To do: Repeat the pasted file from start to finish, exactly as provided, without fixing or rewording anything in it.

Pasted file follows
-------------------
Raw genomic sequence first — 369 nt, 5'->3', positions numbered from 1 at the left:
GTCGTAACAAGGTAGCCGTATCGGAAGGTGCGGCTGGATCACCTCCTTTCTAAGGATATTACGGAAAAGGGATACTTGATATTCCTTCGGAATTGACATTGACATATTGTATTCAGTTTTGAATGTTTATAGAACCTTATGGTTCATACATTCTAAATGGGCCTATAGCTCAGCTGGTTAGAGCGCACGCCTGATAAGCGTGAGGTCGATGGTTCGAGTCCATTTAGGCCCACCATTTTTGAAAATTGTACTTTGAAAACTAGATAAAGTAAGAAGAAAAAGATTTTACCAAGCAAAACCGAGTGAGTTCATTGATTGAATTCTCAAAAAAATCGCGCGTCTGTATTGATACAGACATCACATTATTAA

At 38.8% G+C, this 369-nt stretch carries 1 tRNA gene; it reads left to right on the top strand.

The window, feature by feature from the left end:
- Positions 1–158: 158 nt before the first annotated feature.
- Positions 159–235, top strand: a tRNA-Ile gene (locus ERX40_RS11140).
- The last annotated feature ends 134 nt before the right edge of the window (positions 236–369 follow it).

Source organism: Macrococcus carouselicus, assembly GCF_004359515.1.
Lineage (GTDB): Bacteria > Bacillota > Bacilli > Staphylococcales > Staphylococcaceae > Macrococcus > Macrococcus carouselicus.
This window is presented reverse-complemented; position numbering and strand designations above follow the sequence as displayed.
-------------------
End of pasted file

Raw genomic sequence first — 369 nt, 5'->3', positions numbered from 1 at the left:
GTCGTAACAAGGTAGCCGTATCGGAAGGTGCGGCTGGATCACCTCCTTTCTAAGGATATTACGGAAAAGGGATACTTGATATTCCTTCGGAATTGACATTGACATATTGTATTCAGTTTTGAATGTTTATAGAACCTTATGGTTCATACATTCTAAATGGGCCTATAGCTCAGCTGGTTAGAGCGCACGCCTGATAAGCGTGAGGTCGATGGTTCGAGTCCATTTAGGCCCACCATTTTTGAAAATTGTACTTTGAAAACTAGATAAAGTAAGAAGAAAAAGATTTTACCAAGCAAAACCGAGTGAGTTCATTGATTGAATTCTCAAAAAAATCGCGCGTCTGTATTGATACAGACATCACATTATTAA

At 38.8% G+C, this 369-nt stretch carries 1 tRNA gene; it reads left to right on the top strand.

The window, feature by feature from the left end:
- Positions 1–158: 158 nt before the first annotated feature.
- Positions 159–235, top strand: a tRNA-Ile gene (locus ERX40_RS11140).
- The last annotated feature ends 134 nt before the right edge of the window (positions 236–369 follow it).

Source organism: Macrococcus carouselicus, assembly GCF_004359515.1.
Lineage (GTDB): Bacteria > Bacillota > Bacilli > Staphylococcales > Staphylococcaceae > Macrococcus > Macrococcus carouselicus.
This window is presented reverse-complemented; position numbering and strand designations above follow the sequence as displayed.